This post was originally published on January 12, 2012 on Forbes.com.
There are few things in New York City as nerve-wracking as trying to reload your Metro Card while your train is pulling into the station. The fairly simple process of topping off your account turns into a scramble to punch the touchscreen buttons faster and hope you picked the one machine at your station that will read your credit card on the first swipe.
There are few things in business as nerve-wracking as trying to rekindle professional relationships when you are suddenly in need of a bigger network. The fairly simple process of keeping your Facebook, Twitter, and LinkedIn connections up to date suddenly becomes a mad dash of updating professional details, digging out the business cards you'd forgotten about from that conference in Las Vegas last summer, and starting emails with "You may not remember me but..."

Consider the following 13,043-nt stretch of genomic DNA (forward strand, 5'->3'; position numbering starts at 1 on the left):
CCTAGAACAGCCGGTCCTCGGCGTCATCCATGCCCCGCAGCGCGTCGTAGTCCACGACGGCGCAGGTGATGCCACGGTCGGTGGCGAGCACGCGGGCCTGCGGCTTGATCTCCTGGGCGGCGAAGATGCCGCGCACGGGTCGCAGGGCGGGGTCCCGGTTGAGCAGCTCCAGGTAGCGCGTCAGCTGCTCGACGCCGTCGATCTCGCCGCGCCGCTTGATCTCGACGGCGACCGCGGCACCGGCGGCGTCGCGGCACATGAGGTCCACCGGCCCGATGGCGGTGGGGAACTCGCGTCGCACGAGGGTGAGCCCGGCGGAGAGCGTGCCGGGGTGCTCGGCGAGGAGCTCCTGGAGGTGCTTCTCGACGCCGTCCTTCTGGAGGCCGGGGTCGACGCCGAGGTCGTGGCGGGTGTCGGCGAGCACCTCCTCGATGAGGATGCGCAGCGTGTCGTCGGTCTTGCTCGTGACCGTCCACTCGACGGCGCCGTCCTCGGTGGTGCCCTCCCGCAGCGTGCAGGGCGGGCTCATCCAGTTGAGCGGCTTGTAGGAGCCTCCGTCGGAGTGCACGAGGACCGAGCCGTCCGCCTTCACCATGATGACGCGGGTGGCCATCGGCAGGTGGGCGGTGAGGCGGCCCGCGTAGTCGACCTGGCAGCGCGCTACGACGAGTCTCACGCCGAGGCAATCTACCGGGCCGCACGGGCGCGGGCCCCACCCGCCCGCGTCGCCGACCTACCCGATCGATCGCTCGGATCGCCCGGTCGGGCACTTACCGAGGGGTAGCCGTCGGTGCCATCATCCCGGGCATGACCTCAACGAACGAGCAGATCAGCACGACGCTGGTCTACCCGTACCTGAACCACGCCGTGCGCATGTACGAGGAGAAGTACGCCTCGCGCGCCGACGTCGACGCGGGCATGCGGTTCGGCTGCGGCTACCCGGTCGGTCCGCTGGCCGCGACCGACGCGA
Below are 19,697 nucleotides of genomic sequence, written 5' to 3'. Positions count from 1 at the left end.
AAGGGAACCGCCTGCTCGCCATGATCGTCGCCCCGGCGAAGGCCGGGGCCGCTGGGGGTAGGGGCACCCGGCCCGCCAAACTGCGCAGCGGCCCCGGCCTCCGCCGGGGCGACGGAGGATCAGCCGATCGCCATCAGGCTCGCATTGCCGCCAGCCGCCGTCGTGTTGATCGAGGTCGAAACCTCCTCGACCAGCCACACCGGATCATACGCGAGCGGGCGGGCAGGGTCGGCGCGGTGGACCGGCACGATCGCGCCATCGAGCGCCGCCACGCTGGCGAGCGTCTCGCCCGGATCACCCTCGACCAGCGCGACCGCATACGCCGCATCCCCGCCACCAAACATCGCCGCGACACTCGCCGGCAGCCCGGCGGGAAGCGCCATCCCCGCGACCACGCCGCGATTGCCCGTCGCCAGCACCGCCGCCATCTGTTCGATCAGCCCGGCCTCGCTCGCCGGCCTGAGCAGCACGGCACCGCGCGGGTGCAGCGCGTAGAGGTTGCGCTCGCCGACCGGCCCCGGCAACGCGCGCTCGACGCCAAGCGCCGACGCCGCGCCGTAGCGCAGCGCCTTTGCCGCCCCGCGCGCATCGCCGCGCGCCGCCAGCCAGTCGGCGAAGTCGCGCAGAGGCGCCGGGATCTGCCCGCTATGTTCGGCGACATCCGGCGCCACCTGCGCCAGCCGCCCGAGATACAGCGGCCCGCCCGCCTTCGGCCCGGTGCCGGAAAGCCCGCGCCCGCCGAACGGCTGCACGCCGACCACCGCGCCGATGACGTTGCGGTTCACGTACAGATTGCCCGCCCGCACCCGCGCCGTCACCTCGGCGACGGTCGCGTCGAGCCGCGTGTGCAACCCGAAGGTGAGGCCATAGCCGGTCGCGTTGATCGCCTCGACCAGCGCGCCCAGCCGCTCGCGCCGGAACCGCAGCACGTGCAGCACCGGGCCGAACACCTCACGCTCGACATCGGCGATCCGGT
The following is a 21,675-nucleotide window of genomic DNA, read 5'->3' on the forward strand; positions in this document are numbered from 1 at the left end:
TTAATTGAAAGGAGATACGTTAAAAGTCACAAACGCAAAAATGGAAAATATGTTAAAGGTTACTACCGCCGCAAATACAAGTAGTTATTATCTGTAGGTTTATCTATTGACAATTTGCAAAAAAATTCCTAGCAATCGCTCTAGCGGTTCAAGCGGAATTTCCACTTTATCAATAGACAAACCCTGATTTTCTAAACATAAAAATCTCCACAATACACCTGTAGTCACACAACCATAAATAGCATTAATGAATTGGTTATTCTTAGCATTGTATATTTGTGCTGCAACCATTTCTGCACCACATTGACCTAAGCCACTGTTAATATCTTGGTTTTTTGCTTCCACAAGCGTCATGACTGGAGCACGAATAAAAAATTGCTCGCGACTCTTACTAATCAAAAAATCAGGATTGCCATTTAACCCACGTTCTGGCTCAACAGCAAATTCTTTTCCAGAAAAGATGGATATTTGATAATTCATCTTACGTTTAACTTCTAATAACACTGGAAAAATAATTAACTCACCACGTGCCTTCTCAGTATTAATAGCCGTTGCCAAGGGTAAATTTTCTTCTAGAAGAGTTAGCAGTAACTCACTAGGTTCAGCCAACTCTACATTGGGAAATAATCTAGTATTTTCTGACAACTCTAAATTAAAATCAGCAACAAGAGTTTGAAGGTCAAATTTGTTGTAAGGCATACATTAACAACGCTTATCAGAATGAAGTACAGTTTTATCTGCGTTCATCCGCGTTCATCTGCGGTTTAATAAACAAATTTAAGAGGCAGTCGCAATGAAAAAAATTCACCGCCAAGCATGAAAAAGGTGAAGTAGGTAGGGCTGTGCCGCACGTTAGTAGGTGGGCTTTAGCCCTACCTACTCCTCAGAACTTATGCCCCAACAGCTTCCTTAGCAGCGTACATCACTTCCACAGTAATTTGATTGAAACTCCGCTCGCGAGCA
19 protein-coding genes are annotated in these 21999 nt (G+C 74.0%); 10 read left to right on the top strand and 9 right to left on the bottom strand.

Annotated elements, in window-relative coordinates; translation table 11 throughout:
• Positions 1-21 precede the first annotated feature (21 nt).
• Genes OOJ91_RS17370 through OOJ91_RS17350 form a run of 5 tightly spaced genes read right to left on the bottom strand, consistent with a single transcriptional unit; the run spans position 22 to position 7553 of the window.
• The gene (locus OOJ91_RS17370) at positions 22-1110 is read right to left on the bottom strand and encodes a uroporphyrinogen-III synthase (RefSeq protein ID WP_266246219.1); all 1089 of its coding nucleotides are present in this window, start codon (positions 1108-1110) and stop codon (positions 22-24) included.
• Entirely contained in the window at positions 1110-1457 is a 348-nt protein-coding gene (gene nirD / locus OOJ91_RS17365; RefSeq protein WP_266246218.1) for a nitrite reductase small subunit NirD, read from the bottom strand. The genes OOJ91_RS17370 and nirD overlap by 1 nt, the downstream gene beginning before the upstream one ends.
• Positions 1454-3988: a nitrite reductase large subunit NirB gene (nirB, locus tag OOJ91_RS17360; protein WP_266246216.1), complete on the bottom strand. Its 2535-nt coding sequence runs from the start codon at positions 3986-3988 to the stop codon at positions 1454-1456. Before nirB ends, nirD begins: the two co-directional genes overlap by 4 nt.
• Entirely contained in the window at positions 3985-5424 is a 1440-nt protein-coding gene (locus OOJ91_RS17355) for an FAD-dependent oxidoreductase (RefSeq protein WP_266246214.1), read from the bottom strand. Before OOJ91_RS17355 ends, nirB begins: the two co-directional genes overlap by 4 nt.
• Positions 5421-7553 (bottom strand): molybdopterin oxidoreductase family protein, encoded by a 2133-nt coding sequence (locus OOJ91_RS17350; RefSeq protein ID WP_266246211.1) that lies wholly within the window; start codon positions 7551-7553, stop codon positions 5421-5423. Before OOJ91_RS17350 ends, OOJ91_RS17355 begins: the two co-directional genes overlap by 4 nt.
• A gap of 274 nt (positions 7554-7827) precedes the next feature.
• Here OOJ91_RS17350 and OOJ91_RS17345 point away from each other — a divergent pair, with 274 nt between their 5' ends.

Last month Facebook acquired Gowalla, where I led the business development and global brand partnership initiatives. The past two years were filled with conferences, meetings, and new connections that transcended industry and geography. As a company we were fortunate to be in the right place at the right time on more than one occasion. As the front man for most of the deals we had the opportunity to do, I was often the one sent to shake hands and swap business cards.
Being able to tap a couple thousand people in my network in an instant has almost completely eliminated the stress of the search for where I will end up next. The best time to be building your network is when you don't need to be building your network.